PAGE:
This global and national context and the proposed report, “Risking Peace in a Violent World and Five Affirmations” challenge the church to respond. We will need strong leadership and resourcing to assist the church. Can the Presbyterian Peacemaking Program step up to the plate in this context?
The Peacemaking Program, now thirty-five years old, played a significant role in the denomination after the General Assembly adopted “Peacemaking: the Believers’ Calling” in 1980. Recall that sessions were urged to support “Peacemaking, the Believers’ Calling” by endorsing “The Commitment to Peacemaking” and notifying the Peacemaking Program. This process of session involvement encouraged congregations to become active in peacemaking ministry. A tally was kept and publicized across the church as a way of challenging other congregations to act. The total number of congregations that endorsed the Commitment to Peacemaking was approximately 50% at last count. (The tally seems no longer kept or used as a program incentive.)
The Presbyterian Peacemaking Program was funded by a new special offering, the Peacemaking Offering, which had a new creative approach to fund raising. 25% of the offering was designated to remain in the congregation and 25% to remain in the presbytery, thus providing resources to undertake new initiatives; 50% was designated for denominational mission. A majority of congregations have received the Peacemaking Offering at some time. The offering became another way of challenging and resourcing the church to engage in peacemaking.
The Presbyterian Peacemaking Program, which began as a joint program of the UPUSA and the PCUS in the time before reunion, was significant because neither denomination had had a strong peacemaking witness before.
Denominational conferences were held at Montreat and Ghost Ranch where folks could learn new skills as well as from each other and be challenged to new initiatives. Travel seminars to the Soviet Union and other places illuminated the global context of the Cold War. The program made a concerted effort to stay in touch with presbytery Peacemaking Committees and assist them in resourcing congregations.
Many congregations engaged in a ministry of peacemaking that had not done so before. This new denominational effort, which began as a joint program of the UPUSA and the PCUS in the time before reunion, was significant because neither denomination had had a strong peacemaking witness before.
Over the years, however, the Presbyterian Peacemaking Program has lost some of its momentum. There is no annual conference. The Peacemaking Offering has been combined with something called Global Witness to become the Peace and Global Witness Offering. Until recently, there were two staff positions in PPP: the Coordinator who serves as the staff leader and the Associate for Constituency Support. Do these continue? What is the relation of the Program to the Ministry at the United Nations? News of Peacemaking Program can be found from time to time but not regularly in the Compassion, Peace, and Justice unit’s newsletter. Does PPP know which presbyteries currently have Peacemaking Committees?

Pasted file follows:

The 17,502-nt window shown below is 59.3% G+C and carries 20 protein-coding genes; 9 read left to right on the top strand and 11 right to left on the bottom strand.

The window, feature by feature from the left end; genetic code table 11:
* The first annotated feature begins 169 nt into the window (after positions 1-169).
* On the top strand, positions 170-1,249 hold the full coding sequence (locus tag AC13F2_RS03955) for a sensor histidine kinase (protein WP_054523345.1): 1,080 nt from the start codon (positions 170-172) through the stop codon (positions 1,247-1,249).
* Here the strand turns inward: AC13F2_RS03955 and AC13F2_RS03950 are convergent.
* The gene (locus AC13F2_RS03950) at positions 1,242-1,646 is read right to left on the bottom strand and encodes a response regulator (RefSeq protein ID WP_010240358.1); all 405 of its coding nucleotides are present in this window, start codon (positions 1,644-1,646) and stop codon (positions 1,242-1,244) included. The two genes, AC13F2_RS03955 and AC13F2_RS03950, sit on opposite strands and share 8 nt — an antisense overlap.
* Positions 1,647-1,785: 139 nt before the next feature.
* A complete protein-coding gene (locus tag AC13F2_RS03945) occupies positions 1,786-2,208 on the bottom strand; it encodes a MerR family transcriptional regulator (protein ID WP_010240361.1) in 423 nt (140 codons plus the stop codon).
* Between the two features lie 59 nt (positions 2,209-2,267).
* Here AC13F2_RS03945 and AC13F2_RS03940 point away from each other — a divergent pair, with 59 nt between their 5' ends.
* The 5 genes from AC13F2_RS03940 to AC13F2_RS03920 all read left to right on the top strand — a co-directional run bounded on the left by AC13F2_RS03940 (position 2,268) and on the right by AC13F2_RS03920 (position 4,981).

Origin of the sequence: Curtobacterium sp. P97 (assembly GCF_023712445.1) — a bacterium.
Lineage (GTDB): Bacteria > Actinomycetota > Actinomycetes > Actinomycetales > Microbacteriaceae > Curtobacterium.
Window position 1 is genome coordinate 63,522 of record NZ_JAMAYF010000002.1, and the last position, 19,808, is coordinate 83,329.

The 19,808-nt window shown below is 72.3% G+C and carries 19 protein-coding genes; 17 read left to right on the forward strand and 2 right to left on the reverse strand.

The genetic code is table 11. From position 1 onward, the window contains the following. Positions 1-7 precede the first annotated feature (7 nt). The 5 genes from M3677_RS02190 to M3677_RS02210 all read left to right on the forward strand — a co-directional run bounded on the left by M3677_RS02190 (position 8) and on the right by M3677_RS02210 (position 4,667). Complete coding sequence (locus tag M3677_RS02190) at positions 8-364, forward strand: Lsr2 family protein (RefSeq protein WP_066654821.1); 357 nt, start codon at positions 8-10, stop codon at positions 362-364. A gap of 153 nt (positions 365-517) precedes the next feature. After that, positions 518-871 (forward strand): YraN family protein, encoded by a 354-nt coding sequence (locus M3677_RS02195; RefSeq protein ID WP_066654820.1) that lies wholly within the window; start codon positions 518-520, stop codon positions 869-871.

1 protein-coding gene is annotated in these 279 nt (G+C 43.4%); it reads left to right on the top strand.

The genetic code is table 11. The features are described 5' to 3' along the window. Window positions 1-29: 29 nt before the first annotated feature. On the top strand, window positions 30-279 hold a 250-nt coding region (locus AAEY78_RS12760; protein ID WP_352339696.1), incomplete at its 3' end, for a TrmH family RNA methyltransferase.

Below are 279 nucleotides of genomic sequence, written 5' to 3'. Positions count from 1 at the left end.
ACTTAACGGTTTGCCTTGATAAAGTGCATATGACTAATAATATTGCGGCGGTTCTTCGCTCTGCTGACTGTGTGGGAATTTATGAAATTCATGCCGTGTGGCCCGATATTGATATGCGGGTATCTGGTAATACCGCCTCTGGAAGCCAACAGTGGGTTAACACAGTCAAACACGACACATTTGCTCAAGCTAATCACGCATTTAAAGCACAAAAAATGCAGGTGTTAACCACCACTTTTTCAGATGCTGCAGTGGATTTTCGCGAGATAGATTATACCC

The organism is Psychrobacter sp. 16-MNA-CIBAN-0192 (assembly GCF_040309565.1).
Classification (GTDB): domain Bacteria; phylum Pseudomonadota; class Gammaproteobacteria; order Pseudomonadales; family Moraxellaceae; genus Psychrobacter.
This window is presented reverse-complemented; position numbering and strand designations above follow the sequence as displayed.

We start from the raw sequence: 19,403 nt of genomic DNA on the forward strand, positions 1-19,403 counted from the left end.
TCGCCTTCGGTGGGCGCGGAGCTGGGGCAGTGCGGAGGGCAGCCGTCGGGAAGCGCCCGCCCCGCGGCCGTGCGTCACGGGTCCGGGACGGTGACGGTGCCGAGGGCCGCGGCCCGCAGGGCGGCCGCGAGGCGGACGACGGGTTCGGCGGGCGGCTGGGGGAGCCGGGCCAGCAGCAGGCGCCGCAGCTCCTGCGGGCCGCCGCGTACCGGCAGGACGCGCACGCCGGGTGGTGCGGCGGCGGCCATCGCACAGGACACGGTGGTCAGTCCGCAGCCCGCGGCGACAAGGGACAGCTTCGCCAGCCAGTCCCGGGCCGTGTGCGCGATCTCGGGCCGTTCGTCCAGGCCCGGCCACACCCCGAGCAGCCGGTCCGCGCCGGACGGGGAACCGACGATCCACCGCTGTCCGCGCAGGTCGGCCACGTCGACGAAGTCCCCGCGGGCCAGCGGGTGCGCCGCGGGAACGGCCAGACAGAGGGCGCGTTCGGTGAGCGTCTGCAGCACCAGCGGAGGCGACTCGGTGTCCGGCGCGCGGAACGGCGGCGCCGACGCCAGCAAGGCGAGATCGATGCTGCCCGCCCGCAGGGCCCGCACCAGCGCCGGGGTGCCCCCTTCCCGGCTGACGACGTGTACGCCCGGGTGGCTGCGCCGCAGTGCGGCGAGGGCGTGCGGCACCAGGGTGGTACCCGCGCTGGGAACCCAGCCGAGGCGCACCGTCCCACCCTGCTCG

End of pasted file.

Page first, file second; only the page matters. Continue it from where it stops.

The search for peace “requires that the nations pursue fresh and responsible relations across every line of conflict, even at risk to national security” (C67).
One longtime initiative that is maintained is the International Peacemaker program. Each year a number of people from various regions of the world come to the U.S. Each is assigned to visit several presbyteries for several days to share their experiences in their local context. Presbytery committees arrange various ways for them to share their peacemaking witness with congregations. This year, travel seminars have also been sponsored to the Middle East and Russia. How do these components speak to the rest of the congregations in the church?
However, the new report “Risking Peace in a Violent World and the Five Affirmations” breaks new ground and will require new initiatives to enable the church to live out these Affirmations. What those new initiatives should be will require some creative planning. This planning needs to begin as soon as possible. Will staff be up to this effort? (The Peacemaking Advisory Committee was disbanded long ago).
The Presbyterian Mission Agency, the Compassion, Peace, and Justice Unit, and the Peacemaking Program need to work out a way to begin the creative program planning that is urgently needed. We, as a church, cannot afford to falter with both new opportunities and the current challenges of the national and global context. The search for peace “requires that the nations pursue fresh and responsible relations across every line of conflict, even at risk to national security” (The Confession of 1967). As Michael Jinkins reminds us, we cannot try to balance on the fence. We must be willing to “exist for others”, lest we deny Christ in our own time.
 Ian Kershaw, Hitler: 1936-45 Nemesis (New York: W.W. Norton, 2000), p. xiii.
AUTHOR BIO: Belle Miller McMaster retired after serving as Director of Advanced Studies at Candler School of Theology, Emory University. Prior to that she served as Director of Social Justice and Peacemaking Ministry Unit, PC(USA) and Director of Corporate and Social Mission, PCUS. She is a ruling elder and member of Druid Hills Presbyterian Church, Atlanta, GA.